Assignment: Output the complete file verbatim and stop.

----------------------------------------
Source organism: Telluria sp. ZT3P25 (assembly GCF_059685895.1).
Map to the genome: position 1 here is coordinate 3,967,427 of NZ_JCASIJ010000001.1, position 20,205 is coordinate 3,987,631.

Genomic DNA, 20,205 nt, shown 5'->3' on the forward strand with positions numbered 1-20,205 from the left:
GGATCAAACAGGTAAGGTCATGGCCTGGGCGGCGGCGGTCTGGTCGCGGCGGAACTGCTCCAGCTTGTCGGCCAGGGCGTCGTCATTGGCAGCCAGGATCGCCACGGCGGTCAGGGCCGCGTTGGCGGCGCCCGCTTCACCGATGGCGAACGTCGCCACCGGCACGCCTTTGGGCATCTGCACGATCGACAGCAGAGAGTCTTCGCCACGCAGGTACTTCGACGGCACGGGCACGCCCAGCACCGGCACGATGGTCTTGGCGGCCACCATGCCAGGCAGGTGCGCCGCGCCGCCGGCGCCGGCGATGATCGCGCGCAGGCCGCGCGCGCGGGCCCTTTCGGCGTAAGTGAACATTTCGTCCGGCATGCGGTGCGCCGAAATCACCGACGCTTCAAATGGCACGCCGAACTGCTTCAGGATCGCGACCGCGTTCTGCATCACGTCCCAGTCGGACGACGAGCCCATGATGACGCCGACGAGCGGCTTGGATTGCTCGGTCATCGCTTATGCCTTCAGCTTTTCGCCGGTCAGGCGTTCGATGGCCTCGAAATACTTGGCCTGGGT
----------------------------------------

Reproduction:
Source organism: Telluria sp. ZT3P25 (assembly GCF_059685895.1).
Map to the genome: position 1 here is coordinate 3,967,427 of NZ_JCASIJ010000001.1, position 20,205 is coordinate 3,987,631.

Genomic DNA, 20,205 nt, shown 5'->3' on the forward strand with positions numbered 1-20,205 from the left:
GGATCAAACAGGTAAGGTCATGGCCTGGGCGGCGGCGGTCTGGTCGCGGCGGAACTGCTCCAGCTTGTCGGCCAGGGCGTCGTCATTGGCAGCCAGGATCGCCACGGCGGTCAGGGCCGCGTTGGCGGCGCCCGCTTCACCGATGGCGAACGTCGCCACCGGCACGCCTTTGGGCATCTGCACGATCGACAGCAGAGAGTCTTCGCCACGCAGGTACTTCGACGGCACGGGCACGCCCAGCACCGGCACGATGGTCTTGGCGGCCACCATGCCAGGCAGGTGCGCCGCGCCGCCGGCGCCGGCGATGATCGCGCGCAGGCCGCGCGCGCGGGCCCTTTCGGCGTAAGTGAACATTTCGTCCGGCATGCGGTGCGCCGAAATCACCGACGCTTCAAATGGCACGCCGAACTGCTTCAGGATCGCGACCGCGTTCTGCATCACGTCCCAGTCGGACGACGAGCCCATGATGACGCCGACGAGCGGCTTGGATTGCTCGGTCATCGCTTATGCCTTCAGCTTTTCGCCGGTCAGGCGTTCGATGGCCTCGAAATACTTGGCCTGGGT